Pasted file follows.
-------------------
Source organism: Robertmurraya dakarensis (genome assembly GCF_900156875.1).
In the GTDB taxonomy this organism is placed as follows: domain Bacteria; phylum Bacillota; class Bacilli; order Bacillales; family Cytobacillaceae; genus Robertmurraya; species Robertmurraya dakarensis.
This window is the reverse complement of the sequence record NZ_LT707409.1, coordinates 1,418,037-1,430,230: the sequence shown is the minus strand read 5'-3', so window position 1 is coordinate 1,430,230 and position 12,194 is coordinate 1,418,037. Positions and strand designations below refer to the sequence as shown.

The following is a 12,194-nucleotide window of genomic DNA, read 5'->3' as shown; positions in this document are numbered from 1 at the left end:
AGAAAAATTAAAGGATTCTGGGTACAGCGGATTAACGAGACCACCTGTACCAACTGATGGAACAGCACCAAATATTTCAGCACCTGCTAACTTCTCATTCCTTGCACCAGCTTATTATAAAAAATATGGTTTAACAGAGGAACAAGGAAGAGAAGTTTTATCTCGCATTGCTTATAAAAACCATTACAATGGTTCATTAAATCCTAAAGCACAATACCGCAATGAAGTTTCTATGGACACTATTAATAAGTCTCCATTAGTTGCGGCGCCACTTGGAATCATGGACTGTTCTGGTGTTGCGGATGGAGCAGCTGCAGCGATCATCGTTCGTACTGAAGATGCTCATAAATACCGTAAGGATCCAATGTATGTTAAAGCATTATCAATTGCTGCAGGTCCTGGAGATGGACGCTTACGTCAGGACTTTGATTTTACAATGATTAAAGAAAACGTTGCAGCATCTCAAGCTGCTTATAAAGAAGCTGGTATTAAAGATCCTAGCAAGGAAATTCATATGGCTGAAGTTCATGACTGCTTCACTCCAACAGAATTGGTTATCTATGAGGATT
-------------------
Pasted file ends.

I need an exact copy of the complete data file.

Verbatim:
Source organism: Robertmurraya dakarensis (genome assembly GCF_900156875.1).
In the GTDB taxonomy this organism is placed as follows: domain Bacteria; phylum Bacillota; class Bacilli; order Bacillales; family Cytobacillaceae; genus Robertmurraya; species Robertmurraya dakarensis.
This window is the reverse complement of the sequence record NZ_LT707409.1, coordinates 1,418,037-1,430,230: the sequence shown is the minus strand read 5'-3', so window position 1 is coordinate 1,430,230 and position 12,194 is coordinate 1,418,037. Positions and strand designations below refer to the sequence as shown.

The following is a 12,194-nucleotide window of genomic DNA, read 5'->3' as shown; positions in this document are numbered from 1 at the left end:
AGAAAAATTAAAGGATTCTGGGTACAGCGGATTAACGAGACCACCTGTACCAACTGATGGAACAGCACCAAATATTTCAGCACCTGCTAACTTCTCATTCCTTGCACCAGCTTATTATAAAAAATATGGTTTAACAGAGGAACAAGGAAGAGAAGTTTTATCTCGCATTGCTTATAAAAACCATTACAATGGTTCATTAAATCCTAAAGCACAATACCGCAATGAAGTTTCTATGGACACTATTAATAAGTCTCCATTAGTTGCGGCGCCACTTGGAATCATGGACTGTTCTGGTGTTGCGGATGGAGCAGCTGCAGCGATCATCGTTCGTACTGAAGATGCTCATAAATACCGTAAGGATCCAATGTATGTTAAAGCATTATCAATTGCTGCAGGTCCTGGAGATGGACGCTTACGTCAGGACTTTGATTTTACAATGATTAAAGAAAACGTTGCAGCATCTCAAGCTGCTTATAAAGAAGCTGGTATTAAAGATCCTAGCAAGGAAATTCATATGGCTGAAGTTCATGACTGCTTCACTCCAACAGAATTGGTTATCTATGAGGATT